New research by Richard Murphy of the UK-based Tax Justice Network looks at country-by-country reporting of 26 major EU banks. Although the data are incomplete, the central finding is as clear as it is predictable.
Banks are under-reporting profits where they actually carry out much of their work, while they are over-reporting them in those tax regimes that offer them the most favourable treatment. Ireland of course features prominently in the latter category, as do Belgium, Luxembourg, Mauritius, Malta and the Isle of Man.
I have alluded previously to the role of Dublin in such profit and tax manipulation and the fact that this not only reduces the tax receipts available to governments across the world, but that it also helped fuel the financial crisis.
Jim Stewart of Trinity College highlights how the Irish/International Financial Services Centre (IFSC) in particular played a key role in the “shadow banking” system, where high leverage (lending-to-asset) ratios and lax regulation led to the collapse of several financial institutions.
Many of the major sub-prime and other funds that went belly up at the outset of the crisis were listed on the Irish Stock Exchange, and four German banks with subsidiaries at the IFSC suffered severe losses. One of these banks – Sachsen – employed only 56 people in Ireland (15 percent of all the bank’s employees) but, in 2005, this relatively small Irish operation reported profits of €50 million, whereas the rest of the group seemingly suffered losses of €32 million. The disingenuous declaration of profits in (or through) Ireland is particularly glaring here.
Many such funds have not gone away and continue to make use of so-called “special-purpose vehicles” (in part designed to keep liabilities off balance sheets), including financial-vehicle corporations that enjoy especially favourable tax treatment. There were 776 such corporations registered in Ireland in 2012, a remarkable 27 percent of the EU total.
Stewart notes that for such corporations, “Even though assets are large, employees are zero and domestic expenditures are also low. Furthermore, future jobs growth is unlikely”. The claim by the government in March of this year that a new International Financial Services Strategy will create 10,000 new jobs by 2020 seems rather optimistic under the circumstances.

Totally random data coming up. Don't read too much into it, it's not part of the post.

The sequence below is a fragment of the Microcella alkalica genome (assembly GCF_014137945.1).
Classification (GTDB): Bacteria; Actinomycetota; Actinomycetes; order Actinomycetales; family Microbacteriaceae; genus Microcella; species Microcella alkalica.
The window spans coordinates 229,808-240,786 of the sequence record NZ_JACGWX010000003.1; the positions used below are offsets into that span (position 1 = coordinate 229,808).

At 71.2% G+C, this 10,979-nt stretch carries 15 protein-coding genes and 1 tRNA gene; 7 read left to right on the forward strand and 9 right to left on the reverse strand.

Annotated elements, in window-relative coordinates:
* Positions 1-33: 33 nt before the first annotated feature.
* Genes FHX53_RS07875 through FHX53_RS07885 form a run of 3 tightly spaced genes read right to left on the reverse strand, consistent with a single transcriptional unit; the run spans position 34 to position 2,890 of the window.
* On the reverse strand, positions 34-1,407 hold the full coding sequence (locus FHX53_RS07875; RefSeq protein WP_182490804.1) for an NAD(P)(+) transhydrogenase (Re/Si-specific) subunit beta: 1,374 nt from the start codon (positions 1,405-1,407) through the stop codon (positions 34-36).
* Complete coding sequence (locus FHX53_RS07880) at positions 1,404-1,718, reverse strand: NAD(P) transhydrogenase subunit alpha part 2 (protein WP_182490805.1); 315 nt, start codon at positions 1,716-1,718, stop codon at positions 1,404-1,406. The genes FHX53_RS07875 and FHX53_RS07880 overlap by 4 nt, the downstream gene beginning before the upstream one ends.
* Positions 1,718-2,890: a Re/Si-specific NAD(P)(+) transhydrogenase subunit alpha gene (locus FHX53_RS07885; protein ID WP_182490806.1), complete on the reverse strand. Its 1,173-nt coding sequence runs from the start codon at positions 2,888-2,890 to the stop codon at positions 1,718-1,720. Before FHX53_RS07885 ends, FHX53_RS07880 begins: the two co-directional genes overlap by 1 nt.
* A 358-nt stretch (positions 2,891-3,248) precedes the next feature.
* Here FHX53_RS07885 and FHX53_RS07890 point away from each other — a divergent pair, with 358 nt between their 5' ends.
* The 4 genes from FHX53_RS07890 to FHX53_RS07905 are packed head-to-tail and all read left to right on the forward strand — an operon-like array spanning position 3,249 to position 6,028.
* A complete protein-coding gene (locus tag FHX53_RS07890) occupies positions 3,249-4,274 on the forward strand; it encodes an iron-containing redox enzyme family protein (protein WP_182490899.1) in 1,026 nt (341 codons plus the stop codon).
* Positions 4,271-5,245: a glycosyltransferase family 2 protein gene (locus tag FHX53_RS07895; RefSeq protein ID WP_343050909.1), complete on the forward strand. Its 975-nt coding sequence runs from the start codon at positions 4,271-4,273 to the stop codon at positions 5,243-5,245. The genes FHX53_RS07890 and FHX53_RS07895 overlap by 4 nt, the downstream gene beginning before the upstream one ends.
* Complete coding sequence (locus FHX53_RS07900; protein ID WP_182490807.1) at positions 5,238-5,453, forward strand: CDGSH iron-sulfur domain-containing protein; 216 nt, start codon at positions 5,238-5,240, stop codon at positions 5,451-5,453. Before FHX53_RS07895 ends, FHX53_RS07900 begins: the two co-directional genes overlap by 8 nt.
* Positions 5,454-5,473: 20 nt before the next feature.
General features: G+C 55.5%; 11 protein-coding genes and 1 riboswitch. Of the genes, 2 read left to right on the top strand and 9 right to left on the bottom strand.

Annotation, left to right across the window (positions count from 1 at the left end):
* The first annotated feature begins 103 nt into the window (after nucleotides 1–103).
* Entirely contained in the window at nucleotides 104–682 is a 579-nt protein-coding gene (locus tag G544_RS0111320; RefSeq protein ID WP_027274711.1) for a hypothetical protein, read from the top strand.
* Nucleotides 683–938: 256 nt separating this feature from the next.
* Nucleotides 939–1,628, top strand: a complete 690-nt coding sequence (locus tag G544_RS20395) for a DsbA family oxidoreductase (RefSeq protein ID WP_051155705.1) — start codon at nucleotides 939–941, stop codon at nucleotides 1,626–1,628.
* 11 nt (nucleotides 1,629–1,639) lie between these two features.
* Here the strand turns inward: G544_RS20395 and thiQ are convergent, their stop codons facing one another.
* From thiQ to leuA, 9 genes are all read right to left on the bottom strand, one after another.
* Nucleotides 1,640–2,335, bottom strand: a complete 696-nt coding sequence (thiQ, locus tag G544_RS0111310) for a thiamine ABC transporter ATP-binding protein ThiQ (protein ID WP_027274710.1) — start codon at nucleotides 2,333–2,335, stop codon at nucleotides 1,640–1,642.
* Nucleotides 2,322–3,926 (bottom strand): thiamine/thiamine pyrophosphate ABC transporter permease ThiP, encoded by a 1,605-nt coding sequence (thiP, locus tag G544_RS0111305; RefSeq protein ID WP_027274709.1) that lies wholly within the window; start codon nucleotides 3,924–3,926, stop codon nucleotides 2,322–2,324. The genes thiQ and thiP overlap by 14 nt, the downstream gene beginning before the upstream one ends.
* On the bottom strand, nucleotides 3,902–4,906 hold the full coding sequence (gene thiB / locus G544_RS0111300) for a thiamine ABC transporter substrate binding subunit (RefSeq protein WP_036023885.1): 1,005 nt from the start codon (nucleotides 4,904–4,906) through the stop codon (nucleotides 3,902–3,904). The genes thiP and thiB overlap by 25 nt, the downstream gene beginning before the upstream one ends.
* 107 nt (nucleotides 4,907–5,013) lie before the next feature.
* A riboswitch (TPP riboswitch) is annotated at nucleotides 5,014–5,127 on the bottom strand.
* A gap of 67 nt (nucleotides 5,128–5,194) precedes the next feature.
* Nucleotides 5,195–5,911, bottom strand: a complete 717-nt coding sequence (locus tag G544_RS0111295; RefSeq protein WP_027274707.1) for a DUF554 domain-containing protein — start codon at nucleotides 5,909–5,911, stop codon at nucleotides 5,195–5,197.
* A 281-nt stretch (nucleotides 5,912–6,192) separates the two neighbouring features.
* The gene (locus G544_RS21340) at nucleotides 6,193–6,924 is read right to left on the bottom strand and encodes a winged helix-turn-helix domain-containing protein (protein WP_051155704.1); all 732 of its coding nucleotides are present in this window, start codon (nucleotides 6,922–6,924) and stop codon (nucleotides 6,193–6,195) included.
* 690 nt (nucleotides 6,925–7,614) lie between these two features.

A key player here is the IFSC Clearing House Group, a public-private partnership that includes both civil servants and private-sector representatives. It drives government support for the financial services sector and blocks any attempts to rein it in, such as a proposed financial-transactions tax, which might actually have generated some €500 million in additional annual revenue for the government.
But surely, one might think, other European powers have problems with Dublin’s support for a sector that so egregiously avoids tax and dodges effective oversight?
When it comes to non-financial corporations, there have been some stirrings all right – the European Commission is investigating the fact that Apple and other companies are using exaggerated sales and profits declarations in Ireland to significantly reduce their tax bills, and the Irish government has tweaked its overall corporate tax regime a little in response.
But the problem is not confined to Ireland. As Eamonn McCann explained in the Irish Times, the head of the European Commission himself, Jean-Claude Juncker, when he was prime minister of Luxembourg, pioneered and institutionalised systemic tax avoidance by multinational companies (financial and other) “on an industrial scale . . . The deals washed profits made in other European countries clean of tax liability. The amounts squirrelled away from the revenue collectors of Europe ran to hundreds of billions of euro.”
Unsurprisingly, given Juncker’s prominent position, the EU itself bears responsibility for perpetuating large-scale tax avoidance. A report produced last year by the European Network on Debt and Development was entitled “Hidden Profits: the EU’s Role in Supporting an Unjust Global Tax System”.
Dublin plays a crucial role in the facilitation of dodgy corporate affairs, but it is a link in a European and global chain, not a stand-alone offender.